Of course, any move toensure gay people are treated the same as everyone else is immediatelylabeled "political correctness" and smothered in exaggeration anddistortion. The defenders of homophobia can no longer, in politesociety, say they think gay people are disgusting and immoral. Too manypeople have grasped the simple, humane truth that every human societyin history has had 3 to 5 per cent of people who were attracted totheir own gender, and it does no harm to anyone. So the homophobes haveresorted to other tactics. One that has been growing over the past yearis to claim that gay people who are trying to stop bullying andintimidation are "the real bullies," trying to "silence" poor embattledhomophobes.
The logic of this argument is rarely spelled out.Were Martin Luther King and the Grand Dragon of the Ku Klux Klanequally bigoted? The Grand Dragon was intolerant of black people; Kingwas intolerant of racism. When you put it like this, the bogusnature of this way of framing the debate becomes clear. To one side,there are people who believe an entire group of human beings isinferior and deserve lesser rights, simply because of a naturallyoccurring and harmless difference. To the other side, there is a groupof straight and gay people who say sexual orientation is a trivialsubject and we should all be treated the same. Yes, both sides shouldhave the right to speak freely – but nobody should pretend there is amoral equivalence.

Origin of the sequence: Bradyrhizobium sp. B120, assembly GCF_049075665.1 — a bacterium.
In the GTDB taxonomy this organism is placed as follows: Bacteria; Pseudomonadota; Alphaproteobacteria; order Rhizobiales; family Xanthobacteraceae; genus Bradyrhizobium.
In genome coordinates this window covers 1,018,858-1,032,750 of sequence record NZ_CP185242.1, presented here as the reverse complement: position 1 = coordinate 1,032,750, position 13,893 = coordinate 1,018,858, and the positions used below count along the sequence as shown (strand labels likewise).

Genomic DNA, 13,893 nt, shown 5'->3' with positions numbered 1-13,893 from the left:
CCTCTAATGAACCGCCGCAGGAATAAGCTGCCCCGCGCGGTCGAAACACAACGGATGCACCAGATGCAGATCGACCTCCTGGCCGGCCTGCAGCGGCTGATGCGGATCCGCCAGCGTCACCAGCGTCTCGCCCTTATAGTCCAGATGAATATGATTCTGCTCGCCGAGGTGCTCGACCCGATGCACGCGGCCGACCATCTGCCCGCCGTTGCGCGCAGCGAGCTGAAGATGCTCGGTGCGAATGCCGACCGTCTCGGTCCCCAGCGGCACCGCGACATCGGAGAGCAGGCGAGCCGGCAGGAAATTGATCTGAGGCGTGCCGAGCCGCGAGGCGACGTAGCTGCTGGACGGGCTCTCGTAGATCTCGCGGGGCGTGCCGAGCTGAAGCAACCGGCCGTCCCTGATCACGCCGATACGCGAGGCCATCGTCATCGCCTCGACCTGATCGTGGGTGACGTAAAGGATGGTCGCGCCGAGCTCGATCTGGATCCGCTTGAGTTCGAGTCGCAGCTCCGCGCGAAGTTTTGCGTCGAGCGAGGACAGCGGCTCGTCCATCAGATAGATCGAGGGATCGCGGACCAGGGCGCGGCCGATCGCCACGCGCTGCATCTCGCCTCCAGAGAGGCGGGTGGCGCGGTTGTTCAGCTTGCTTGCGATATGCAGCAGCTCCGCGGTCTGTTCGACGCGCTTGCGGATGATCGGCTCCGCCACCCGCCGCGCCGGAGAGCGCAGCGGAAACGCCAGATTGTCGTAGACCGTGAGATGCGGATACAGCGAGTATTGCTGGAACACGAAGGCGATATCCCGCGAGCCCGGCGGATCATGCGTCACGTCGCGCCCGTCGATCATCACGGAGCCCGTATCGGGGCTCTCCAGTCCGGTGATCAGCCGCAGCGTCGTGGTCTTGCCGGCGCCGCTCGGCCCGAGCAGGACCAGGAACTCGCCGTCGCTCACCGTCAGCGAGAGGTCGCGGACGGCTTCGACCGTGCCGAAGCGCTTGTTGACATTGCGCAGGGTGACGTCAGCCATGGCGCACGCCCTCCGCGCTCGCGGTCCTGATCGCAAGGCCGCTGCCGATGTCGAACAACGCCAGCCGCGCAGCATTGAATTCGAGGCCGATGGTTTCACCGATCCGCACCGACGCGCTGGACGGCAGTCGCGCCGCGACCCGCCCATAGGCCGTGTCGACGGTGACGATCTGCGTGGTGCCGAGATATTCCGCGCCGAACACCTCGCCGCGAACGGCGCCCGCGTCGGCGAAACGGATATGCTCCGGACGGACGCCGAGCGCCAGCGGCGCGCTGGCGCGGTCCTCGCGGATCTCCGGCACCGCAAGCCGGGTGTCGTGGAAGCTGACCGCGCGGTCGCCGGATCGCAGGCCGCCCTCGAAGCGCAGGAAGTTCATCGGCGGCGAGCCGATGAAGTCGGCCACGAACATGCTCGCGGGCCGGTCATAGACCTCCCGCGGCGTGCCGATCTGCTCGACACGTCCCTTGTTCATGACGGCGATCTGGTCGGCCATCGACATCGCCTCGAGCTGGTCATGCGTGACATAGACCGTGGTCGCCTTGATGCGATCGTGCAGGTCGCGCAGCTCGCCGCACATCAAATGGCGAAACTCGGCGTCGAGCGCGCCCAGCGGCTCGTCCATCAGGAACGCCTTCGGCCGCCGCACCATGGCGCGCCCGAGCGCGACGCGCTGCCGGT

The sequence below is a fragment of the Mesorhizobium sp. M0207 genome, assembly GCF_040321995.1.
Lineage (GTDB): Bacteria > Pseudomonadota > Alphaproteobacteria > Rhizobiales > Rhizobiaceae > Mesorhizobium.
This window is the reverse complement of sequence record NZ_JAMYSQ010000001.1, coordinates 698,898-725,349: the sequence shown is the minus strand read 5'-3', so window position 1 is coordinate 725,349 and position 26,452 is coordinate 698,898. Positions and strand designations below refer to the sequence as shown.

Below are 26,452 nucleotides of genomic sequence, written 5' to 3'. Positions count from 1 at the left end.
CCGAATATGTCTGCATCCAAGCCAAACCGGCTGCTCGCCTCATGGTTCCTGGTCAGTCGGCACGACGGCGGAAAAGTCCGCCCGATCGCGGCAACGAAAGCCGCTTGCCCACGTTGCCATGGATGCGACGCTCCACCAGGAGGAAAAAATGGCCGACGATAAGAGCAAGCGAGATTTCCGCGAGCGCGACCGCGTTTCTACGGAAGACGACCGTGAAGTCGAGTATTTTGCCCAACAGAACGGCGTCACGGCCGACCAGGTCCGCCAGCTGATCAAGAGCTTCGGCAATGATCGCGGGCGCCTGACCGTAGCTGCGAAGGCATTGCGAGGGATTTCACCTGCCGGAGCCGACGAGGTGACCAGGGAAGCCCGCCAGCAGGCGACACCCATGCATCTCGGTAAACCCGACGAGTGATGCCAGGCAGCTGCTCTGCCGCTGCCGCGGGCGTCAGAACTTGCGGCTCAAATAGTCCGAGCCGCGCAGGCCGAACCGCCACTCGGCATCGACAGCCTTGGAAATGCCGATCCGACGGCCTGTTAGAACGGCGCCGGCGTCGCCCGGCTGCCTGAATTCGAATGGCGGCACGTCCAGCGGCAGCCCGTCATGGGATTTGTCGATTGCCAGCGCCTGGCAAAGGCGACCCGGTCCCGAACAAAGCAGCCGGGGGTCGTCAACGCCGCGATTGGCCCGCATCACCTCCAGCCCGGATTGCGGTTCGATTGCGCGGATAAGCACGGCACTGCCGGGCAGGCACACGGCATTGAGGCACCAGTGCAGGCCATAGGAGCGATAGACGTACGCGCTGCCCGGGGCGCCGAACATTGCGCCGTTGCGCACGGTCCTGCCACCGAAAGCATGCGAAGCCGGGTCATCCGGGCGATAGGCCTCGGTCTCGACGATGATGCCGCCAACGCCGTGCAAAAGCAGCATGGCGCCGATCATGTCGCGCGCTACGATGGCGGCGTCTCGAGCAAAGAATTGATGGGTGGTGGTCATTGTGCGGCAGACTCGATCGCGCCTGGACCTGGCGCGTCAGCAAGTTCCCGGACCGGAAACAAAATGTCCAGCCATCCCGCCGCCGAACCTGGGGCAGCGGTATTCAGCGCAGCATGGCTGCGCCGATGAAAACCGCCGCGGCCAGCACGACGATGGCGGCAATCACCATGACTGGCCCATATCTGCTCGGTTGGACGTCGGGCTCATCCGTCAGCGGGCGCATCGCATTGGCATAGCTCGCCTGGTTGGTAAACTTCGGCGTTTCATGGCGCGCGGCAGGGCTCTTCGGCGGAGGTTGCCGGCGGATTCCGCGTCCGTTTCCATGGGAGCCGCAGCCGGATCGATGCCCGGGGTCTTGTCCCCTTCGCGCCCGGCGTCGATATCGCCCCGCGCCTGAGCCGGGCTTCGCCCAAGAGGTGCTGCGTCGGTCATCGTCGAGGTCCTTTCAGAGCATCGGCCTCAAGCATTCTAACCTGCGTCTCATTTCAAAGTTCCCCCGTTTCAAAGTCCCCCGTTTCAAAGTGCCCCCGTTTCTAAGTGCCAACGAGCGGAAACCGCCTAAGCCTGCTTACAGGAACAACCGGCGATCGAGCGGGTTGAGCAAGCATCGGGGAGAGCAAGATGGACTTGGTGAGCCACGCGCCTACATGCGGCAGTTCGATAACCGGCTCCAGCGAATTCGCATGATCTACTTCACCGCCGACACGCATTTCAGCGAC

There are even people who hint that thisviolent backlash against equality is evidence that gay people shouldhave stayed in the closet. With faux compassion, they say – well, thisis what happens if you "flaunt" your sexuality by behaving likeeverybody else. Do they realise what they're saying? The great civilrights advances in the 1960s in the US were followed by a sharp rise inanti-black violence. Should black people have stayed out of the pollingbooths and at the back of the bus to avoid the wrath of racists? Theproblem is not with the victims; it's with the thugs attacking them.
Wehave come so far in this country thanks to the decency and compassionof most British people – but we have only reached the half-way point.The battle to change our laws was a crucial stage. Now we need tochange our institutions. The people who oppose these humane measureshissing "PC! PC!" – or "it's my religion!" – should know what they aredoing. They are ensuring more innocent people like James Parks andMichael Causer – or your son, or sister, or neighbour – will belynched, simply because they were born gay.
Johann Hari is a writer for the Independent. To read more of his articles, click here. You can email him at johann -at- johannhari.com